At its core, there are a few ingredients that are generally used, such as red food coloring, corn syrup or corn starch. But the look of all these recipes vary, so it becomes a personal preference as to which is the best for the particular production in which blood is needed. Almost all of the recipes suggest pouring out a few drops onto a white card or paper towel to see how the color looks — keeping in mind the abruptness of the spray might require the blood to be less so it’s more noticeable when it appears.
Doing a test shooting with the same lighting that will be used will aid in seeing how the blood looks both in-camera as well as when viewed in post-production. But some things are universal — such as the fact that whoever will be making the blood will end up getting it all over their hands and clothes. Hands can be washed (or latex gloves worn), but even though the ingredients are all biodegradable, it won’t hurt to wear an old T-shirt when mixing the blood — working in a sink or on a surface covered with paper towels.
The blood-squirt device that follows is notable for both its simplicity of creation, low price and ease of use. Supplies can be acquired from a surgical supply store, a drugstore and grocery store. The following how-to has the blood coming out from the upper body, but the tubing could be concealed in a hand for a finger being chopped off, etc.
Supplies: Length of surgical tubing/plastic tubing, plastic syringe, surgical tape
How to: blood-squirt Device
1) Make a small hole in the bottom and front of a shirt pocket (or at whatever area on the front of the shirt where the blood will exit) that will be worn by the actor.
2) Have the actor put on the shirt, but leave it unbuttoned.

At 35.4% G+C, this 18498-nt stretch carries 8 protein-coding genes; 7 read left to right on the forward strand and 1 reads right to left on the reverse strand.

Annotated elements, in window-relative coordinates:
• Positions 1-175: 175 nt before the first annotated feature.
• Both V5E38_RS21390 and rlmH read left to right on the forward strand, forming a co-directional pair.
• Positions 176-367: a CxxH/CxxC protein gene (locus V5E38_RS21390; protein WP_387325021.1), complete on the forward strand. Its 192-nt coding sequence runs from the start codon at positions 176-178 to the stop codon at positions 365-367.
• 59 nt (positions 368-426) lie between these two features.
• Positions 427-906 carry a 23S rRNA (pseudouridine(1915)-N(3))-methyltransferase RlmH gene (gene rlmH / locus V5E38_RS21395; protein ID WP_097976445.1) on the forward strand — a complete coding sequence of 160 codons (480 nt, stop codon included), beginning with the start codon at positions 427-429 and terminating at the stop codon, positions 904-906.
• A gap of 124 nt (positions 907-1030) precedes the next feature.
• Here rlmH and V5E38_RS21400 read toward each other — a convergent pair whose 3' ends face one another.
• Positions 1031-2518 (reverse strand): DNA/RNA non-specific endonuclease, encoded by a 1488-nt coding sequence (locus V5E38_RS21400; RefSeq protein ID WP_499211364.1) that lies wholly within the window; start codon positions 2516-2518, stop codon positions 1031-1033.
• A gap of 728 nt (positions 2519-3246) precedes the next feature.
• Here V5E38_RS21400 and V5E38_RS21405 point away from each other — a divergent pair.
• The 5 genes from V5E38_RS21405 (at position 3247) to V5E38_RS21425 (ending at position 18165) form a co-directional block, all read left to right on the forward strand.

3) Run the length of tubing against the actor’s chest from the waist-level and secure it with strips of surgical tape. Insert the end into the hole in the shirt from the inside, taking care that it doesn’t emerge out of the shirt or is visible. If the blood is to emerge from the pocket, then the tubing will run up, through the hole at the bottom of the pocket and back into the hole at the front of the pocket. Close the shirt.
4) Insert the end of the syringe into the dish filled with the blood. Draw the plunger up to fill the syringe. Affix the free end of the tubing over the end of the syringe. Alternately, the tubing can be placed over the syringe, with the free end placed in the dish and the plunger raised to fill the syringe with the blood prior to the tubing being affixed to the actor.
5) Depending on the shot being filmed, either the actor or another person can hold onto the syringe and depress the plunger of the blood-squirt device either slow or fast when the time comes.
Follow these instructions and you should have a fully-functional blood-squirt device to help sell any gory action or horror scene.
Explosive Blood Squibs
A useful method for propelling the blood is to make a squib — this blood-squirt device is basically a small, plastic bag filled with blood-like liquid which is detonated by an explosive charge set off by an electrical signal (obviously the charge is non-lethal). The squib’s main purpose is to shoot the blood out with great force, the result being a splattering effect having been derived as if from a gunshot wound or some other object causing a massive trauma to the body.
As can be imagined, making such an explosive-powered squib should only be done by a professional. This is why alternatives have cropped up, such as the use of a CO2 cartridge to trigger the blood flow, or building up air pressure inside a balloon or similar object that, when the air is released, forces out the blood without relying on either explosives or a detonation trigger.
Marshal M. Rosenthal is a technology and consumer electronics freelance writer based on the West Coast.